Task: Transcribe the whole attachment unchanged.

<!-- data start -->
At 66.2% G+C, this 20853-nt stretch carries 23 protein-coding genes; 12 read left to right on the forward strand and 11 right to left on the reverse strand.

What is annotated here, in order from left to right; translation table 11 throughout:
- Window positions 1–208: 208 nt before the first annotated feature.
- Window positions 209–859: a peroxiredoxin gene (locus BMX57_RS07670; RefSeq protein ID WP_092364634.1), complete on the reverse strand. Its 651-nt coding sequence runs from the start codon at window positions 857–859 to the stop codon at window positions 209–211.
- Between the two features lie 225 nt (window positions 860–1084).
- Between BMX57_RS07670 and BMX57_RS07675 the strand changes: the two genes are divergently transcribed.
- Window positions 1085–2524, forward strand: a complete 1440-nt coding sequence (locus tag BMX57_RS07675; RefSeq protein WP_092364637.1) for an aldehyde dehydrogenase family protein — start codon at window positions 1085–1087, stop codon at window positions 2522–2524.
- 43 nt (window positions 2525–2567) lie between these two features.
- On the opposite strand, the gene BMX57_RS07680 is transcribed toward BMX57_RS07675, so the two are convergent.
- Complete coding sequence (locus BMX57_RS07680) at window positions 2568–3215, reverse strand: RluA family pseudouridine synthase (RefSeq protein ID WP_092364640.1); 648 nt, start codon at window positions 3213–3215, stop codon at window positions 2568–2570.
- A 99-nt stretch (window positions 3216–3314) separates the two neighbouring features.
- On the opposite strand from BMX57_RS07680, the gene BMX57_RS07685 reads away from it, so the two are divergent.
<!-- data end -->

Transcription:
At 66.2% G+C, this 20853-nt stretch carries 23 protein-coding genes; 12 read left to right on the forward strand and 11 right to left on the reverse strand.

What is annotated here, in order from left to right; translation table 11 throughout:
- Window positions 1–208: 208 nt before the first annotated feature.
- Window positions 209–859: a peroxiredoxin gene (locus BMX57_RS07670; RefSeq protein ID WP_092364634.1), complete on the reverse strand. Its 651-nt coding sequence runs from the start codon at window positions 857–859 to the stop codon at window positions 209–211.
- Between the two features lie 225 nt (window positions 860–1084).
- Between BMX57_RS07670 and BMX57_RS07675 the strand changes: the two genes are divergently transcribed.
- Window positions 1085–2524, forward strand: a complete 1440-nt coding sequence (locus tag BMX57_RS07675; RefSeq protein WP_092364637.1) for an aldehyde dehydrogenase family protein — start codon at window positions 1085–1087, stop codon at window positions 2522–2524.
- 43 nt (window positions 2525–2567) lie between these two features.
- On the opposite strand, the gene BMX57_RS07680 is transcribed toward BMX57_RS07675, so the two are convergent.
- Complete coding sequence (locus BMX57_RS07680) at window positions 2568–3215, reverse strand: RluA family pseudouridine synthase (RefSeq protein ID WP_092364640.1); 648 nt, start codon at window positions 3213–3215, stop codon at window positions 2568–2570.
- A 99-nt stretch (window positions 3216–3314) separates the two neighbouring features.
- On the opposite strand from BMX57_RS07680, the gene BMX57_RS07685 reads away from it, so the two are divergent.